Under SALADS, you will find an authentic recipe for Caesar Salad (which isn’t authentic unless you have anchovy fillets in it), Crunchy Apple Walnut Salad or Horseradish Salad, Red Potato Salad or Shout Hallelujah Potato Salad, Fresh Baby Tomato Salad and Asparagus Bundles, Mandarin Chicken Salad or Creole Crabmeat Salad, Lemon Caper Vinaigrette (which I am REALLY looking forward to making—I have been keeping capers on hand ever since discovering how good they are sprinkled on a white fish that you have cooking in the oven or the broiler.

There is a chapter titled PASTA & GRAINS which I think is a little unusual in a community cookbook—but I look forward to trying a recipe for Shrimp Spaghetti and Pasta A La Vodka, the Yocona River Inn’s recipe for Roasted Marinara Sauce and Angel Hair Flan, Cajun Shrimp and Pasta, and Sauteed Rice and Vegetables and Cheese Grits.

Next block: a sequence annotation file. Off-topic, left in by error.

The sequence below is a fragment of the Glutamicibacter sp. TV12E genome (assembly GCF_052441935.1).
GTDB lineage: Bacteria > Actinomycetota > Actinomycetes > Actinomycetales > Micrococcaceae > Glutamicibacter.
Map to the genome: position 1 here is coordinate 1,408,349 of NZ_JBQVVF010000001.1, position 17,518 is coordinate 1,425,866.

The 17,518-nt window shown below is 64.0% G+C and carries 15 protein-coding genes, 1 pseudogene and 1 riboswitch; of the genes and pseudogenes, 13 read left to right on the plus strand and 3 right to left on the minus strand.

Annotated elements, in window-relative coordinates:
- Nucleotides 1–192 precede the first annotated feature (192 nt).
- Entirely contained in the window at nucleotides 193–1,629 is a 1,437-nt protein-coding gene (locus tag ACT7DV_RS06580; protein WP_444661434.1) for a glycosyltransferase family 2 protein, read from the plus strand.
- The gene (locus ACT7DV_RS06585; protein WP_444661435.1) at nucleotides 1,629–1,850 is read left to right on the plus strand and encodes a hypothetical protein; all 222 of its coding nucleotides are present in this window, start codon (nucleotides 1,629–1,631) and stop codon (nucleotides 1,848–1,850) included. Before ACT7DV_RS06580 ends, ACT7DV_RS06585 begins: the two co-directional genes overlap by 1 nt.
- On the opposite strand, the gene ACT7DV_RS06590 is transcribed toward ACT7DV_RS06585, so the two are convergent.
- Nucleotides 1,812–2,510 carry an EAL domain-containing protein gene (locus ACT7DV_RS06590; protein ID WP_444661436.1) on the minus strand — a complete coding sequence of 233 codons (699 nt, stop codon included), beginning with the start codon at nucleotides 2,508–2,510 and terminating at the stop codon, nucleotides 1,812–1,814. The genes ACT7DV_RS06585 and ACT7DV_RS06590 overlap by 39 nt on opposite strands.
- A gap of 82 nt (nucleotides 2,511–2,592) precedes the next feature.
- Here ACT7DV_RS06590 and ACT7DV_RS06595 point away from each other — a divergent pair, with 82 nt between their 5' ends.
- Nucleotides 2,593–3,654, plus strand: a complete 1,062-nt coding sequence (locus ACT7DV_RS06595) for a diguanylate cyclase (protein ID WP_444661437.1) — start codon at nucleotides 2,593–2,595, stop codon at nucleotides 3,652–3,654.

I love seafood and so will you; try Baked Shrimp or Marinated Shrimp, Shrimp Creole for a Crowd or Shrimp Scampi, Shrimp and Grits or Jambalaya, Jack’s Catfish or Catfish Cakes. Also in FISH & SEAFOOD you will find four salmon recipes—Walnut Crusted Salmon, Salmon in Dill Pepperoncini Sauce, or try Pan Roasted Salmon with Maple Glaze, a feature of the Yocona River Inn – or for a simple meal with few ingredients, try Grilled Salmon Fillets. (I was given a beautiful large fillet of salmon by my Oregon friends a few days ago—the Mister and his son had gone salmon fishing and caught two big salmons. I am leaning heavily toward the Pan Roasted Salmon with Maple glaze—but the Walnut-Crusted Salmon sounds delish too!)

Other fish entrees include Pecan Crunch Grouper*, Fillets with Parmesan Sauce and Paneed Redfish, Crawfish Fettuccini and Crawfish Delicacy. (*I began cooking with grouper when we lived in Florida. It isn’t available here in California so if you want to try making Pecan Crunch Grouper—and can’t get it, I suggest a white fish such as halibut as a substitute.